Still continuing with squashpalooza on here–as if I could not include a recipe containing squash for more than one blog entry. This time of year, squash is my raison d’être and I will not be stopped. Can you think of a vegetable that works so well in both savoury and sweet applications? I certainly can’t. For all of you who don’t love squash the way that I love squash, I think this hummus will be the vehicle to transform you into a squash adorer. It has just a whisper of squash; the flavour isn’t overwhelming and definitely not dessert-tasting–a trait butternut squash has a tendency showcase, even when you don’t want it to.
This recipe fires on all cylinders. It’s rich, creamy, intensely savoury yet a touch sweet, mellow, smooth, and crowd-pleasing. Subdued roasted garlic takes the place of its more pungent, raw counterpart, marrying with delicate butternut squash for a dip that will please even the most sophisticated hummus aficionado. My traditional hummus recipe is on the back-burner until further notice.
I’m making it again today, and likely, again when that batch runs out. This is fall and winter’s answer to summer’s brighter, zippier dip. Think of the traditional, lemony hummus as the soprano and this recipe as the bass. It has guts. It’ll shake a room. It’ll knock the socks off your taste buds.
There is one extra step involved to this particular hummus recipe: roasting the squash and garlic. This takes about 1 hour of hands-off time, maybe 2 minutes hands-on. But don’t let turning on the oven turn you off. You can do double-duty, roasting extra squash to make this Squash Teriyaki Sauce, a soup, or preserve it in the freezer for when a squash hummus craving strikes. Roasting extra garlic means that you can throw some in salad dressings, pastas, or spread it on a crostini adorned with avocado slices (aka avocado toast).
In place of lemon juice, I’ve opted for a dark balsamic vinegar. To highlight the squash’s sweetness, a touch of maple syrup and a pinch of cinnamon bring it all together. The tahini is cut way down, as the squash is the creamy base here. Peppery olive oil is a must, as is a good crack of black pepper. It’s a little bit country, a little bit rock and roll. I can’t stop, won’t stop, praising this hummus.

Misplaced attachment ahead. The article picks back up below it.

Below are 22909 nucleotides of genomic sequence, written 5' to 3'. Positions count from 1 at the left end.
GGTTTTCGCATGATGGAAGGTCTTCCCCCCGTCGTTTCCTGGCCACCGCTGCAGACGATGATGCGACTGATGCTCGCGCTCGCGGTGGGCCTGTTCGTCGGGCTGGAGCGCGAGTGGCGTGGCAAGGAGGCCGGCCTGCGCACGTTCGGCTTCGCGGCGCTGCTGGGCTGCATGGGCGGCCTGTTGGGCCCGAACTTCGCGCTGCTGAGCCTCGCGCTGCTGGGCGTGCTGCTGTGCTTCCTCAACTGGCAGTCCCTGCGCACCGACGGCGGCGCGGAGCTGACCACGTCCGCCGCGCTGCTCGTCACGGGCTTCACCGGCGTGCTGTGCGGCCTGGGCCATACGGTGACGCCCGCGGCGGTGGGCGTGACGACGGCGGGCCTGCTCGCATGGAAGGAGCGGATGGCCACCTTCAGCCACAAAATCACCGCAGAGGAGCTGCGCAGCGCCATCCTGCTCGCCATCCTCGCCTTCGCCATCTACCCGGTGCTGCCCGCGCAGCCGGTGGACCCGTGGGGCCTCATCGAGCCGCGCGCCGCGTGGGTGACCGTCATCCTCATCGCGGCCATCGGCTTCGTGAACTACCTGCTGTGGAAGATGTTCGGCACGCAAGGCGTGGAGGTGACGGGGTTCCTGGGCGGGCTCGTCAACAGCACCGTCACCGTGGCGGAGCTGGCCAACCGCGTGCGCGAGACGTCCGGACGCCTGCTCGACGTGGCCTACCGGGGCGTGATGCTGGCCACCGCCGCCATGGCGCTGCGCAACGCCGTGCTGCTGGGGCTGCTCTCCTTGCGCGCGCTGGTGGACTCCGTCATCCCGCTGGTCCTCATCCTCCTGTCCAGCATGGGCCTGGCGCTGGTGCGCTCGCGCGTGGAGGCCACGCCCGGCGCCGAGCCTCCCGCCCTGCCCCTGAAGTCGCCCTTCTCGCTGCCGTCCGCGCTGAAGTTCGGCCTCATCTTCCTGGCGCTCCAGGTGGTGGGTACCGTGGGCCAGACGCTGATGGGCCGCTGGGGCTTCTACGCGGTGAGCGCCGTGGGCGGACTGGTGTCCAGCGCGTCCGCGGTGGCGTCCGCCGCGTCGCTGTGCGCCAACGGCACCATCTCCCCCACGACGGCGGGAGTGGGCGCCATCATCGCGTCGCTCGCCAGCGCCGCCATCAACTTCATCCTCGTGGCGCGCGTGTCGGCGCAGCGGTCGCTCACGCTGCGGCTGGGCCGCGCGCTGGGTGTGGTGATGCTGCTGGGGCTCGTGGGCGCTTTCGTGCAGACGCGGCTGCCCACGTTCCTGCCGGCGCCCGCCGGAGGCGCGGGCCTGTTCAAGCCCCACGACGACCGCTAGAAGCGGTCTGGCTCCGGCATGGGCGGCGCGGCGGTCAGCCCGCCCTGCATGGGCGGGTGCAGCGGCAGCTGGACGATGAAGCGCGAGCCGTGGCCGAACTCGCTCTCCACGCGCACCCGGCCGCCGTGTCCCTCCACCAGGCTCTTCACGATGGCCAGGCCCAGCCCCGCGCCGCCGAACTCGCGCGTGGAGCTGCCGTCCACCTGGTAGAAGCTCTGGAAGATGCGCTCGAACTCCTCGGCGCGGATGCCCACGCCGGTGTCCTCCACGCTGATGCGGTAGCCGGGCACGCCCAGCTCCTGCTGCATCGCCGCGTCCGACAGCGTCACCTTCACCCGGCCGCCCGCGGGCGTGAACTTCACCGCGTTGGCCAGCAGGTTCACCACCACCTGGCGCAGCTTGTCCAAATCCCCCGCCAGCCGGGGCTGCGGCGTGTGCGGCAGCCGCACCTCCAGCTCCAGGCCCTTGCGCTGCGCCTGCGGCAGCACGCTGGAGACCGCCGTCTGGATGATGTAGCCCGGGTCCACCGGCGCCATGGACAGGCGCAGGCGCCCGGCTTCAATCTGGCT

As I mentioned in my last post, Canadian Thanksgiving is a mere two weeks or so away, and I’m thinking this fits in the appetizer category quite nicely. Or, if you’re getting a kickstart on your American Thanksgiving menu, this has the stock flavours that diners expect, yet will be a touch surprised by. And Halloween is another reason to whip this up. If you celebrate none of the above or are just looking to increase your hummus quota, I can’t think of a better excuse than a Tuesday night to make this recipe.
More butternut squash hummus recipes from around the web:
- 1 small butternut squash, halved vertically and seeded
- 1 head garlic, cut half horizontally
- 2 cups cooked chickpeas
- 1 cup mashed, roasted butternut squash or pumpkin (from above)
- ½ head roasted garlic (from above)
- 2 tbsp balsamic vinegar
- 2 tbsp extra-virgin olive oil
- 2 tbsp tahini
- 2 tbsp water
- 1 tbsp pure maple syrup
- 1-1.5 tsp sea salt (use full amount if chickpeas are unsalted)
- 1 tsp ground cumin
- ½ tsp ground black pepper
- ¼ tsp ground cinnamon
- Preheat oven to 350F. Line a large baking sheet with parchment paper. Place squash flesh-side down on parchment. Place garlic in a piece of foil and bunch up into a ball. Set on baking sheet beside squash. Roast for 1 hour, until squash is tender and garlic is fragrant. Cool until you can handle it comfortably.
- Mash squash and measure out 1 cup. Reserve remaining squash for another recipe or mash and freeze. Squeeze half of the garlic out, leaving the papery skin behind.
- Add all ingredients, including the roasted squash and garlic from above, to a food processor fitted with a metal blade. Purée until smooth, scraping down sides when necessary, for about 1 to 2 minutes. Transfer to a bowl and eat immediately, or transfer to a sealed container and refrigerate for up to 1 week.
- Roasted squash can be mashed and frozen in a ziptop bag for up to 2 months for use in soups, baking, or more hummus